Published on June 4th 2021 in

Ford says keep EV batteries away from spray booths hotter than 60°C

Ford warns body shops about subjecting any of its electrified vehicle batteries to excessive heat in its recent collision industry newsletter. The information may have ramifications for and require changes to some repairers’ paint SOPs.

The prohibition and potential need to remove the battery applies to everything electrified: traditional hybrids, plug-in hybrids and fully electric vehicles. So don’t assume that it’s business as usual in the paint department unless you encounter fully electric models like the Mustang Mach-E or the upcoming 2022 F-150 Lightning.

According to Ford, high temperatures can hurt the high-voltage batteries and high-voltage traction batteries found in electrified vehicles. “The temperature in some body shop paint booths can exceed 60°C, therefore, during refinishing operations, the paint booth temperature must be set at or below 60°C with a bake time of 45 minutes or less. Temperatures in excess of 60°C or bake durations longer than 45 minutes will require the high-voltage battery and the high-voltage traction battery to be removed from the vehicle prior to placing it in the paint booth.”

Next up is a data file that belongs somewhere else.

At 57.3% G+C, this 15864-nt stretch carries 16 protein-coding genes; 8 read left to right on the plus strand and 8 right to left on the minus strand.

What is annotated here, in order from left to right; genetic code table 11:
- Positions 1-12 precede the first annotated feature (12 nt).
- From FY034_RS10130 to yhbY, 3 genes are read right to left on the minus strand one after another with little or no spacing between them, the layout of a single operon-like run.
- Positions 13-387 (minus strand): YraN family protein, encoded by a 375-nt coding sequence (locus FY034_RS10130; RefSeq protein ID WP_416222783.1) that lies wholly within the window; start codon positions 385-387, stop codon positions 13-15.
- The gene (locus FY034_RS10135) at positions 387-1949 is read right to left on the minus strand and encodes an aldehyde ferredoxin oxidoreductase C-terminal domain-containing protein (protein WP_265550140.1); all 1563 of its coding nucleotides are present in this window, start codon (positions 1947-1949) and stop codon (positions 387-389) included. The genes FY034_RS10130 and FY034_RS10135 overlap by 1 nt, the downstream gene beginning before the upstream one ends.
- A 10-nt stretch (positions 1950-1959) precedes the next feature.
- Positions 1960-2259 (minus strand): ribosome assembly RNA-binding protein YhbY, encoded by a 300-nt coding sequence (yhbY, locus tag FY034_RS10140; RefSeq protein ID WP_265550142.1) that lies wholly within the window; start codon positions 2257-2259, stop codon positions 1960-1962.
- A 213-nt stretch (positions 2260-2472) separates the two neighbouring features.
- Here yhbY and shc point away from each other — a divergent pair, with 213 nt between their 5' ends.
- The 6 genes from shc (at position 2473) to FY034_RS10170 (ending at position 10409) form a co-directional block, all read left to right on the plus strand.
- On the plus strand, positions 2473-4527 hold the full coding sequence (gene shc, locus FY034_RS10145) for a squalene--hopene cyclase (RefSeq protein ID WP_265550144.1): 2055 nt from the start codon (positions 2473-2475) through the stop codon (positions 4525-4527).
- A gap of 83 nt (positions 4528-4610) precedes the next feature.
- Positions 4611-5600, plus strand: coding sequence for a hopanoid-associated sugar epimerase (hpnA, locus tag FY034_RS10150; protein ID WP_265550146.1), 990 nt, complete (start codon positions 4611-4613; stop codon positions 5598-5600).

Shops also have to remove the vehicle’s charge port light ring if refinishing temperatures HVTB, although it is unclear if the 45-minute deadline would also apply to the port ring.

Finally, Ford added that shops must remove the high-voltage battery “before any welding is performed near it” and reminded repairers to be careful around high-voltage systems. “Electric vehicles damaged by a crash may have compromised high-voltage safety systems and present a potential high-voltage electrical shock hazard. Exercise caution and wear appropriate personal protective equipment, including high-voltage safety gloves and boots. Remove all metallic jewellery, including watches and rings. Isolate the HV system as directed by the Ford Emergency Response Guide for the vehicle.”

This article courtesy of John Huetter of Repairer Driven Education (RDE). Check out their website at; for this and many other informative and educational articles on the collision repair industry.

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